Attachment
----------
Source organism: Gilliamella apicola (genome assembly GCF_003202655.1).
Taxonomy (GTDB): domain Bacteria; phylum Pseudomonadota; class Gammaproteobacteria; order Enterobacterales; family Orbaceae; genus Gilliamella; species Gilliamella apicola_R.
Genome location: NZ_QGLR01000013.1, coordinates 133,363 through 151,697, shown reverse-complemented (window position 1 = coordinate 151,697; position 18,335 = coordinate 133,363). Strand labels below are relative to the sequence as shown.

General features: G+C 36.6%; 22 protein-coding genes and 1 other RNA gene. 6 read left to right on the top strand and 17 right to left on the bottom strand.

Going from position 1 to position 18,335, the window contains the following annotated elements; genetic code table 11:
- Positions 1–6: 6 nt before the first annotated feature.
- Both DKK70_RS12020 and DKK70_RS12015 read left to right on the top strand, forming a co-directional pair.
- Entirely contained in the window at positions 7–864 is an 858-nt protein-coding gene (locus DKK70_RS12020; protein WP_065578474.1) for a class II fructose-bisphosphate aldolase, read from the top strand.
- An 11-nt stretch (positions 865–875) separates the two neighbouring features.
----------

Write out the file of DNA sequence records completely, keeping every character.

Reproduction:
Source organism: Gilliamella apicola (genome assembly GCF_003202655.1).
Taxonomy (GTDB): domain Bacteria; phylum Pseudomonadota; class Gammaproteobacteria; order Enterobacterales; family Orbaceae; genus Gilliamella; species Gilliamella apicola_R.
Genome location: NZ_QGLR01000013.1, coordinates 133,363 through 151,697, shown reverse-complemented (window position 1 = coordinate 151,697; position 18,335 = coordinate 133,363). Strand labels below are relative to the sequence as shown.

General features: G+C 36.6%; 22 protein-coding genes and 1 other RNA gene. 6 read left to right on the top strand and 17 right to left on the bottom strand.

Going from position 1 to position 18,335, the window contains the following annotated elements; genetic code table 11:
- Positions 1–6: 6 nt before the first annotated feature.
- Both DKK70_RS12020 and DKK70_RS12015 read left to right on the top strand, forming a co-directional pair.
- Entirely contained in the window at positions 7–864 is an 858-nt protein-coding gene (locus DKK70_RS12020; protein WP_065578474.1) for a class II fructose-bisphosphate aldolase, read from the top strand.
- An 11-nt stretch (positions 865–875) separates the two neighbouring features.